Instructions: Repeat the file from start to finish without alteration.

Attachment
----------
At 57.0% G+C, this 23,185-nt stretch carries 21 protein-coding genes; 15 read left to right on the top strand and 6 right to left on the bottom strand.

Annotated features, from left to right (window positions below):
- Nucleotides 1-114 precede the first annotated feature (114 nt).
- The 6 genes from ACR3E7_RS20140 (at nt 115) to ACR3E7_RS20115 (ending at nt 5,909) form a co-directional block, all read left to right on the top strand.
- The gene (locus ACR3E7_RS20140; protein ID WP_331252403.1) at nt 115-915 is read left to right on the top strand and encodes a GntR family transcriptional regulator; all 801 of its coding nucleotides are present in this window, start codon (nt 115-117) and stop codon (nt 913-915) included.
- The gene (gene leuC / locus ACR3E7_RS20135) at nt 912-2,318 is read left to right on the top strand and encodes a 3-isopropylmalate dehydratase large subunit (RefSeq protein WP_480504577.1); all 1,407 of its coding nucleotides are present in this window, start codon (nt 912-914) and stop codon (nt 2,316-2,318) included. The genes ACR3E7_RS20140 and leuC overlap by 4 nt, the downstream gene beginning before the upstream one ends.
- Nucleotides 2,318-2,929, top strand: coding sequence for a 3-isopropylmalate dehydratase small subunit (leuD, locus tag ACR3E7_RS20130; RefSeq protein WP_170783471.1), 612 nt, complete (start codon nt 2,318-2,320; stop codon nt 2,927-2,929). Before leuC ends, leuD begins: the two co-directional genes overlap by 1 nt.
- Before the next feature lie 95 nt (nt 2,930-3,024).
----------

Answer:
At 57.0% G+C, this 23,185-nt stretch carries 21 protein-coding genes; 15 read left to right on the top strand and 6 right to left on the bottom strand.

Annotated features, from left to right (window positions below):
- Nucleotides 1-114 precede the first annotated feature (114 nt).
- The 6 genes from ACR3E7_RS20140 (at nt 115) to ACR3E7_RS20115 (ending at nt 5,909) form a co-directional block, all read left to right on the top strand.
- The gene (locus ACR3E7_RS20140; protein ID WP_331252403.1) at nt 115-915 is read left to right on the top strand and encodes a GntR family transcriptional regulator; all 801 of its coding nucleotides are present in this window, start codon (nt 115-117) and stop codon (nt 913-915) included.
- The gene (gene leuC / locus ACR3E7_RS20135) at nt 912-2,318 is read left to right on the top strand and encodes a 3-isopropylmalate dehydratase large subunit (RefSeq protein WP_480504577.1); all 1,407 of its coding nucleotides are present in this window, start codon (nt 912-914) and stop codon (nt 2,316-2,318) included. The genes ACR3E7_RS20140 and leuC overlap by 4 nt, the downstream gene beginning before the upstream one ends.
- Nucleotides 2,318-2,929, top strand: coding sequence for a 3-isopropylmalate dehydratase small subunit (leuD, locus tag ACR3E7_RS20130; RefSeq protein WP_170783471.1), 612 nt, complete (start codon nt 2,318-2,320; stop codon nt 2,927-2,929). Before leuC ends, leuD begins: the two co-directional genes overlap by 1 nt.
- Before the next feature lie 95 nt (nt 2,930-3,024).